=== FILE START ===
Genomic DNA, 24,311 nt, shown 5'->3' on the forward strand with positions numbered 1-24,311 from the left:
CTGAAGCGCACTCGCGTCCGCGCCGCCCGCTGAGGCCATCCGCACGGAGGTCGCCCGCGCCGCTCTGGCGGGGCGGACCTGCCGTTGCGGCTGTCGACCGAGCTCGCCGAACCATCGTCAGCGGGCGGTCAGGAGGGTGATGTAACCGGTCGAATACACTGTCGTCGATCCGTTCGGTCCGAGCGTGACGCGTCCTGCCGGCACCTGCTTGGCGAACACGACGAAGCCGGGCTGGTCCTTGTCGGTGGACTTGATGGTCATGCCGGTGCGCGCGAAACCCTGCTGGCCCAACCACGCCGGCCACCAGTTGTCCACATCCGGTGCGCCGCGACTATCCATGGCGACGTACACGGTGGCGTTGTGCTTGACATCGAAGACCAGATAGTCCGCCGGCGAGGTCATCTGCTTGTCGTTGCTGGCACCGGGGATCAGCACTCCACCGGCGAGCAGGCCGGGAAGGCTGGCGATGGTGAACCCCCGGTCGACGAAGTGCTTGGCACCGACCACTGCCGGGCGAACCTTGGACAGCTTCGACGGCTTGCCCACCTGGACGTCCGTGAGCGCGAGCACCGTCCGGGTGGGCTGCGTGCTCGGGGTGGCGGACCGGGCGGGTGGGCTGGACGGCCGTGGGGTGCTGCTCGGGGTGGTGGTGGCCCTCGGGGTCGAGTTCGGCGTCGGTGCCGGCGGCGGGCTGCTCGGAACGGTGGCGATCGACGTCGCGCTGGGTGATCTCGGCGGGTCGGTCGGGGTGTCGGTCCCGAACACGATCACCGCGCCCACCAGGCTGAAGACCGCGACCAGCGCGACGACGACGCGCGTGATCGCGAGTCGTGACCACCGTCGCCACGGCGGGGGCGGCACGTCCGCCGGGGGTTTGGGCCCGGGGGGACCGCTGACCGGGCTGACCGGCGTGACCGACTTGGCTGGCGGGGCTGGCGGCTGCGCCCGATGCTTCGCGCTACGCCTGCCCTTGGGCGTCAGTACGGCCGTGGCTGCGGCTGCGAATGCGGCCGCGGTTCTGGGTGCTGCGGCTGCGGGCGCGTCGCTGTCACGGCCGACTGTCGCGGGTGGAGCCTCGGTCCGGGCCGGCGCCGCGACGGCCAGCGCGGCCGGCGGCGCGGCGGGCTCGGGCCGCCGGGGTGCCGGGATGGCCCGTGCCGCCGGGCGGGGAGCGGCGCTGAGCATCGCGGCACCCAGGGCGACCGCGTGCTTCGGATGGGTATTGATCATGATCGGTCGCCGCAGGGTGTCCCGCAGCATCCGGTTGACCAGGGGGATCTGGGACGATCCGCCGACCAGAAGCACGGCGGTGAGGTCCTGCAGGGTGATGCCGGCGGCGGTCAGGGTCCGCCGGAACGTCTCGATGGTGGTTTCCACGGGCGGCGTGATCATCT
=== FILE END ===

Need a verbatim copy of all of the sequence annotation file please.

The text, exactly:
Genomic DNA, 24,311 nt, shown 5'->3' on the forward strand with positions numbered 1-24,311 from the left:
CTGAAGCGCACTCGCGTCCGCGCCGCCCGCTGAGGCCATCCGCACGGAGGTCGCCCGCGCCGCTCTGGCGGGGCGGACCTGCCGTTGCGGCTGTCGACCGAGCTCGCCGAACCATCGTCAGCGGGCGGTCAGGAGGGTGATGTAACCGGTCGAATACACTGTCGTCGATCCGTTCGGTCCGAGCGTGACGCGTCCTGCCGGCACCTGCTTGGCGAACACGACGAAGCCGGGCTGGTCCTTGTCGGTGGACTTGATGGTCATGCCGGTGCGCGCGAAACCCTGCTGGCCCAACCACGCCGGCCACCAGTTGTCCACATCCGGTGCGCCGCGACTATCCATGGCGACGTACACGGTGGCGTTGTGCTTGACATCGAAGACCAGATAGTCCGCCGGCGAGGTCATCTGCTTGTCGTTGCTGGCACCGGGGATCAGCACTCCACCGGCGAGCAGGCCGGGAAGGCTGGCGATGGTGAACCCCCGGTCGACGAAGTGCTTGGCACCGACCACTGCCGGGCGAACCTTGGACAGCTTCGACGGCTTGCCCACCTGGACGTCCGTGAGCGCGAGCACCGTCCGGGTGGGCTGCGTGCTCGGGGTGGCGGACCGGGCGGGTGGGCTGGACGGCCGTGGGGTGCTGCTCGGGGTGGTGGTGGCCCTCGGGGTCGAGTTCGGCGTCGGTGCCGGCGGCGGGCTGCTCGGAACGGTGGCGATCGACGTCGCGCTGGGTGATCTCGGCGGGTCGGTCGGGGTGTCGGTCCCGAACACGATCACCGCGCCCACCAGGCTGAAGACCGCGACCAGCGCGACGACGACGCGCGTGATCGCGAGTCGTGACCACCGTCGCCACGGCGGGGGCGGCACGTCCGCCGGGGGTTTGGGCCCGGGGGGACCGCTGACCGGGCTGACCGGCGTGACCGACTTGGCTGGCGGGGCTGGCGGCTGCGCCCGATGCTTCGCGCTACGCCTGCCCTTGGGCGTCAGTACGGCCGTGGCTGCGGCTGCGAATGCGGCCGCGGTTCTGGGTGCTGCGGCTGCGGGCGCGTCGCTGTCACGGCCGACTGTCGCGGGTGGAGCCTCGGTCCGGGCCGGCGCCGCGACGGCCAGCGCGGCCGGCGGCGCGGCGGGCTCGGGCCGCCGGGGTGCCGGGATGGCCCGTGCCGCCGGGCGGGGAGCGGCGCTGAGCATCGCGGCACCCAGGGCGACCGCGTGCTTCGGATGGGTATTGATCATGATCGGTCGCCGCAGGGTGTCCCGCAGCATCCGGTTGACCAGGGGGATCTGGGACGATCCGCCGACCAGAAGCACGGCGGTGAGGTCCTGCAGGGTGATGCCGGCGGCGGTCAGGGTCCGCCGGAACGTCTCGATGGTGGTTTCCACGGGCGGCGTGATCATCT